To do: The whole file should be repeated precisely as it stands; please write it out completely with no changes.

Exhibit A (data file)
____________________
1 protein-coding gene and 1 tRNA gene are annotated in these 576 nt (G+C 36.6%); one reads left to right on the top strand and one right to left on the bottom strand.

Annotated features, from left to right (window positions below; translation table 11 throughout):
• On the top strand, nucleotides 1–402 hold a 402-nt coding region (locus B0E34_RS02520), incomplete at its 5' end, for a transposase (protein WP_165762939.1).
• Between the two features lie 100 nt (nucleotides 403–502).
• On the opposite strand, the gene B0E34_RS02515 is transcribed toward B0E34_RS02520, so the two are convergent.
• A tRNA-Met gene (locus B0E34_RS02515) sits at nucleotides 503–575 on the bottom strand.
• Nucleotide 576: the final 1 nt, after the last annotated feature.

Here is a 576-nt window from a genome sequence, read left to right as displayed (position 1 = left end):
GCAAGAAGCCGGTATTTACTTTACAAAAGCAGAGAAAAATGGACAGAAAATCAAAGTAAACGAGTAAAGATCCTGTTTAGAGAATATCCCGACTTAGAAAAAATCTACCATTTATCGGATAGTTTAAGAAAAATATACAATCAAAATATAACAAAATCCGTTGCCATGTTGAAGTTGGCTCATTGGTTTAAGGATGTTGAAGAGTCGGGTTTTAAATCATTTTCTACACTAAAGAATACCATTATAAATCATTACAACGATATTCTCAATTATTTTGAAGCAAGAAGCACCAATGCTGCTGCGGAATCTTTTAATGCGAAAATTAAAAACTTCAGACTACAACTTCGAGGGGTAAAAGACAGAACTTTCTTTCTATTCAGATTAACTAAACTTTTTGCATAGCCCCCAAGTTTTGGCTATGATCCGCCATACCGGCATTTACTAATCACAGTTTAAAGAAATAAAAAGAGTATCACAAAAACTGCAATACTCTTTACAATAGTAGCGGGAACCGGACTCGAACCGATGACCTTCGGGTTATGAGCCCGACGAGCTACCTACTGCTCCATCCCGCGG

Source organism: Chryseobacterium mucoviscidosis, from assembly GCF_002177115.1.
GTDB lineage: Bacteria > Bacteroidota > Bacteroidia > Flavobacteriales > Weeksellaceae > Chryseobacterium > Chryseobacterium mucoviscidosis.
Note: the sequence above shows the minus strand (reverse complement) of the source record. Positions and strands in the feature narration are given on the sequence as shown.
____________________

1 protein-coding gene and 1 tRNA gene are annotated in these 576 nt (G+C 36.6%); one reads left to right on the top strand and one right to left on the bottom strand.

Annotated features, from left to right (window positions below; translation table 11 throughout):
• On the top strand, nucleotides 1–402 hold a 402-nt coding region (locus B0E34_RS02520), incomplete at its 5' end, for a transposase (protein WP_165762939.1).
• Between the two features lie 100 nt (nucleotides 403–502).
• On the opposite strand, the gene B0E34_RS02515 is transcribed toward B0E34_RS02520, so the two are convergent.
• A tRNA-Met gene (locus B0E34_RS02515) sits at nucleotides 503–575 on the bottom strand.
• Nucleotide 576: the final 1 nt, after the last annotated feature.

Here is a 576-nt window from a genome sequence, read left to right as displayed (position 1 = left end):
GCAAGAAGCCGGTATTTACTTTACAAAAGCAGAGAAAAATGGACAGAAAATCAAAGTAAACGAGTAAAGATCCTGTTTAGAGAATATCCCGACTTAGAAAAAATCTACCATTTATCGGATAGTTTAAGAAAAATATACAATCAAAATATAACAAAATCCGTTGCCATGTTGAAGTTGGCTCATTGGTTTAAGGATGTTGAAGAGTCGGGTTTTAAATCATTTTCTACACTAAAGAATACCATTATAAATCATTACAACGATATTCTCAATTATTTTGAAGCAAGAAGCACCAATGCTGCTGCGGAATCTTTTAATGCGAAAATTAAAAACTTCAGACTACAACTTCGAGGGGTAAAAGACAGAACTTTCTTTCTATTCAGATTAACTAAACTTTTTGCATAGCCCCCAAGTTTTGGCTATGATCCGCCATACCGGCATTTACTAATCACAGTTTAAAGAAATAAAAAGAGTATCACAAAAACTGCAATACTCTTTACAATAGTAGCGGGAACCGGACTCGAACCGATGACCTTCGGGTTATGAGCCCGACGAGCTACCTACTGCTCCATCCCGCGG

Source organism: Chryseobacterium mucoviscidosis, from assembly GCF_002177115.1.
GTDB lineage: Bacteria > Bacteroidota > Bacteroidia > Flavobacteriales > Weeksellaceae > Chryseobacterium > Chryseobacterium mucoviscidosis.
Note: the sequence above shows the minus strand (reverse complement) of the source record. Positions and strands in the feature narration are given on the sequence as shown.